PGA Tour can't win cash 'arms race'

LOS ANGELES • PGA Tour commissioner Jay Monahan accused the Saudi-back LIV Golf Invitational Series of attempting to buy the sport, then went on the offensive, unveiling larger purses, new events and a different calendar.

Speaking on Wednesday at the Travelers Championship in Cromwell, Connecticut, he conceded that the PGA Tour cannot compete with LIV Golf when it comes to cash. But he upped the ante by confirming multiple reports on Tuesday that it would increase purses at eight events next season to an average of US$20 million (S$27.8 million).

Backed to the tune of US$250 million by Saudi Arabia's Public Investment Fund, LIV Golf is offering purses of US$25 million at seven of their eight events and a US$50 million prize fund at the series finale in October. If those figures are not startling enough, then the astronomical sums dangled in front of golf's biggest names in an effort to lure them away from the PGA Tour are eye-popping.

Six-time Major winner Phil Mickelson, according to media reports, got a US$200 million appearance deal to sign on with the rebel circuit and former Masters champion Dustin Johnson US$125 million.

"I am not naive. If this is an arms race and if the only weapons here are dollar bills, the PGA Tour can't compete," said Monahan.

"The PGA Tour, an American institution, can't compete with a foreign monarchy that is spending billions of dollars in an attempt to buy the game of golf.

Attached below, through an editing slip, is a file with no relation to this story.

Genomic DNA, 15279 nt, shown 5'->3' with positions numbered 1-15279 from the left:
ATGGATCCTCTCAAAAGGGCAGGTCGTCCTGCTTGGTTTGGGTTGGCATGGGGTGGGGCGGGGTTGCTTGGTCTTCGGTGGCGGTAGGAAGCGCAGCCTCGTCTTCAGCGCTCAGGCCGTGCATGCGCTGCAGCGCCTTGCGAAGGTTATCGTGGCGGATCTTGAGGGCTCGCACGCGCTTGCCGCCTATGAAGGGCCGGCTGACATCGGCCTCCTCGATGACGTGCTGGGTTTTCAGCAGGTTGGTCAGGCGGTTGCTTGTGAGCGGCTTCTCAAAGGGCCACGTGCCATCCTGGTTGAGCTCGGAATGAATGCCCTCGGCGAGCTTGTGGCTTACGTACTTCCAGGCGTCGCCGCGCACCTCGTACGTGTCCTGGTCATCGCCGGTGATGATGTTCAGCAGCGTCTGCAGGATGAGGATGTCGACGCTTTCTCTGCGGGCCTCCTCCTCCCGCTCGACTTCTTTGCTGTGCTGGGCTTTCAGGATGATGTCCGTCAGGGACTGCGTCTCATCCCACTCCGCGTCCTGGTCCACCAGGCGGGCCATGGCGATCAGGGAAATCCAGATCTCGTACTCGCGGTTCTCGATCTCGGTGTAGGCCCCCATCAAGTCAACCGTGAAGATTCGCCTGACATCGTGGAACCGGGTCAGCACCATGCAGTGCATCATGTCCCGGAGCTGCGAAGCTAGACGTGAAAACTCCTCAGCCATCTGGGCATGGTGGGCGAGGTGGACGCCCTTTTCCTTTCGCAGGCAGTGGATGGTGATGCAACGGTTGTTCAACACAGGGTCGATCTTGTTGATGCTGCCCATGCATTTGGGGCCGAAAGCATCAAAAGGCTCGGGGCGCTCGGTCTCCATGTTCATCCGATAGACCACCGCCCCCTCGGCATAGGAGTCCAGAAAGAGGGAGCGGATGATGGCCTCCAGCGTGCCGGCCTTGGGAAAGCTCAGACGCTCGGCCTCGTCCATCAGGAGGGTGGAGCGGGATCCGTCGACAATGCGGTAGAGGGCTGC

"We welcome good, healthy competition. The LIV Saudi Golf League is not that. It's an irrational threat; one not concerned with the return on investment or true growth of the game."

Monahan also announced a new three-event international series in the fall for top players to be held in Europe, Asia and the Middle East.

In 2024, the PGA Tour will return to a calendar-year schedule rather than the current model that sees a season split over two years.

There will also be changes to the FedExCup play-off with a greater focus on the best players.

Currently the top 125 in the points standings qualify for the first play-off event but next year, that will be cut to 70. The top 50 will advance to the second play-off event with the top 30 qualifying for the final at East Lake in Atlanta.

Monahan also continued to point to the traditions and legacy that go with playing on the PGA Tour. He also reminded members that they do not have to make apologies when they tee it up at a PGA Tour stop, while LIV golfers must defend their decision to participate in a series that critics say amounts to blatant "sportswashing" by a nation trying to improve its reputation in light of human rights concerns.

On Wednesday, Rory McIlroy also slammed certain players who have defected to LIV Golf for acting in a "duplicitous" fashion - four-time Major winner Brooks Koepka and Mexico's Abraham Ancer were the latest additions.

Asked if he was surprised by Koepka's decision, McIlroy replied: "Yes, I'm surprised at a lot of these guys because they say one thing and then they do another, and I don't understand that.

"It's pretty duplicitous on their part."


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A version of this article appeared in the print edition of The Straits Times on June 24, 2022, with the headline PGA Tour can't win cash 'arms race'. Subscribe